|Birth: ||Oct. 31, 1919|
|Death: ||Sep. 20, 1944|
Entered the Service From: Washington
Service: U.S. Army,
2nd Battalion, E-Company,506th Parachute Infantry Regt, 101st Airborne Division
Died: Wednesday, September 20, 1944 Eindhoven, Netherlands
Awards: Purple Heart with Oak Leaf Cluster
INDUCTED IN AUGUST 1942 AT FORT LEWIS, WASHINGTON. VOLUNTEERED FOR PARACHUTE INFANTRY, ASSIGNED TO E (EASY) COMPANY, 2ND BATTALION, 506TH PARACHUTE INFANTRY REGIMENT, 101ST AIRBORNE DIVISION (SCREAMING EAGLES), AN ORIGINAL MEMBER OF THE 'BAND OF BROTHERS.'
RECEIVED INFANTRY TRAINING AT CAMP TOCCOA, GEORGIA AND PARACHUTE QUALIFICATION AT FORT BENNING, GEORGIA.
SHIPPED TO ENGLAND SEPTEMBER 1943 AND ON JUNE 6, 1944 (D-DAY), PARACHUTED INTO NORMANDY WHERE HE WAS WOUNDED IN ACTION SEVERAL DAYS LATER.
HE RECOVERED IN ENGLAND AND REJOINED EASY COMPANY TO PARACHUTE INTO HOLLAND ON OPERATION MARKET GARDEN ON SEPTEMBER 17, 1944. THREE DAYS LATER IN HEAVY FIGHTING NEAR EINDHOVEN HE WAS KILLED IN ACTION.
Story from the website:
Around 1887 his grandfather emigrated from the Dutch province of Groningen to the US, and even though he is the third generation of hard working Dutch immigrants who eventually ended up in Washington State, he still spoke the dialect of the country his grandfather left more than 50 years earlier. He worked as an auto mechanic when he was drafted for the selective service less than three weeks before the Japanese attack of Pearl Harbor. And even though his physical examination report states his left eye was almost blind, he ended up in Co E, 506 PIR and won the highest scores in the company's physical competition. He survived the Normandy campaign to jump again on Dutch soil, the land of his forebears. When his battalion liberated Eindhoven, a small group of Germans was hiding on the third floor of the tall Philips factory. One can understand the surprise of the Dutch civilians who heared an American paratrooper say with a Groninger accent, "Wacht mor eevns. Wie hoaln heur der wel oet", meaning; "Hold on. We'll go get them out". This must have been Robert Van Klinken, as it is unlikely another paratrooper in the 2nd Battalion spoke the accent of Groningen. Two days later, September 20th, he would be killed when Co E was send east of Eindhoven to check out the German threat. Robert was killed by a machine gun bullit when he ran forward with a bazooka to stop the German tanks of the 107th brigade attacking Eindhoven from the east.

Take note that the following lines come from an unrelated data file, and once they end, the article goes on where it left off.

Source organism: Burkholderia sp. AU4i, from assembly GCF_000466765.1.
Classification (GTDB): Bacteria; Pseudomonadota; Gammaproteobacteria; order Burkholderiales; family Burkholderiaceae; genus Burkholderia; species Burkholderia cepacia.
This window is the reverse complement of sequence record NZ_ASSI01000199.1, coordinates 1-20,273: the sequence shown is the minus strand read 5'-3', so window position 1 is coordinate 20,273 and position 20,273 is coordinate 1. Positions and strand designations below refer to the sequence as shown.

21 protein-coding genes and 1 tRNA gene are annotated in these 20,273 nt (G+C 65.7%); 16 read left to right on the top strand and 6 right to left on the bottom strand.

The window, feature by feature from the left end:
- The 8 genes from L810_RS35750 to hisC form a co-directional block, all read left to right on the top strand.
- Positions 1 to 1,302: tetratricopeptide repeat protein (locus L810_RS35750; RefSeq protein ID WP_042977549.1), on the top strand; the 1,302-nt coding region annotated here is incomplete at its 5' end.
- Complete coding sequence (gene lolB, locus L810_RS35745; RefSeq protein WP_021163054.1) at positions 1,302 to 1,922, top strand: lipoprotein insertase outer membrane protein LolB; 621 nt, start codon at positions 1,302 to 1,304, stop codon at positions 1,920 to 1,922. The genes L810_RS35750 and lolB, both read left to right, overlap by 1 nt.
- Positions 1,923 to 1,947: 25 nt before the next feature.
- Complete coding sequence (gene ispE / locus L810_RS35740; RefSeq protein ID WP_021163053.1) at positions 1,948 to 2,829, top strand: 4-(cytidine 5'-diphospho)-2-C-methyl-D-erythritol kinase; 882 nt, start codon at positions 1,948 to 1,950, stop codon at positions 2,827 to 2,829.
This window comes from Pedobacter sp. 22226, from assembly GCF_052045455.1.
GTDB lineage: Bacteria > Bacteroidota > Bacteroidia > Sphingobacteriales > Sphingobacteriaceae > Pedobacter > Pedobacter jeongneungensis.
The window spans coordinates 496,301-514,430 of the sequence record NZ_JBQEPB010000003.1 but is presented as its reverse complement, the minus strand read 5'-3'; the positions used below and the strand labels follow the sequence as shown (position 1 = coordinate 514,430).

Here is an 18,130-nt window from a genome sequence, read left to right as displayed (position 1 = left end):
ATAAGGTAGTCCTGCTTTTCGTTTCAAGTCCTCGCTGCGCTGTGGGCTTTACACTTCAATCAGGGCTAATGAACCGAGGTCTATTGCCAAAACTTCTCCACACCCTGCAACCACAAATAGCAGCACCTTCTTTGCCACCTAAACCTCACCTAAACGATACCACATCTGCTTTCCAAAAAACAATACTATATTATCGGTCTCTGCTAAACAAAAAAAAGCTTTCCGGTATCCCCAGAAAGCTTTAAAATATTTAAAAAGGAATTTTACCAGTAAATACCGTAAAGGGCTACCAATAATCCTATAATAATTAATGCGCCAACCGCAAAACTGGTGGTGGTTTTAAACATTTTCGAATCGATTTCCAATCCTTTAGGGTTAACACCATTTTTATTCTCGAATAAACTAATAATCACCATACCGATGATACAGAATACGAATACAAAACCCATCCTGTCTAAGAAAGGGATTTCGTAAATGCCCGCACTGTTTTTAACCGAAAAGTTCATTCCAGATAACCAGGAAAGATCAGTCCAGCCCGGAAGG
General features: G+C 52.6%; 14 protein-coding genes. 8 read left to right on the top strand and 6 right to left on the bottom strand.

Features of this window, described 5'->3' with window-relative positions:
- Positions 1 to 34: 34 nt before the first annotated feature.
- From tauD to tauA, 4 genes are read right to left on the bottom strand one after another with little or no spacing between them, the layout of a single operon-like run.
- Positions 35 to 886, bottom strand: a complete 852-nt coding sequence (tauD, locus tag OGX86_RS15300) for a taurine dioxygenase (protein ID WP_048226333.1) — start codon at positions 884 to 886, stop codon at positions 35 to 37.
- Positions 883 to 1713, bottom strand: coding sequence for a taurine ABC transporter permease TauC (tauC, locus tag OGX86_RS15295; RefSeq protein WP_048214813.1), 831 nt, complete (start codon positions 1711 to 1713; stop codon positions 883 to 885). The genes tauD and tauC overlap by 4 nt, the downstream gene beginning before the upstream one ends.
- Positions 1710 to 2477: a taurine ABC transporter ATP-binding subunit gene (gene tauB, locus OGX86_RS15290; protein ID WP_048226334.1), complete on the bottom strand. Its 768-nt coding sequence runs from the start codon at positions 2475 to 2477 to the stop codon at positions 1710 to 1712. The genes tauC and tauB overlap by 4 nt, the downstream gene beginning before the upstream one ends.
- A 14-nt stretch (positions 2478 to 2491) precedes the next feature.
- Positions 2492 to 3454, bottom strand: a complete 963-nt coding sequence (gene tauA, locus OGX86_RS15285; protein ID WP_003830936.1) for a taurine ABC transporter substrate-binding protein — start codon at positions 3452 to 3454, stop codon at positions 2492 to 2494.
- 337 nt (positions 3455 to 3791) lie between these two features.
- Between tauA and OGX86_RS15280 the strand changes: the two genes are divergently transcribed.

Walter Van Klinken (1880 - 1943)
Cora Van Klinken (1900 - 1986)
Netherlands American Cemetery and Memorial
Plot: C Row: 8 Grave: 32
Maintained by: Ralph Peeters
Originally Created by: CWGC/ABMC
Record added: Aug 07, 2010
Find A Grave Memorial# 56304787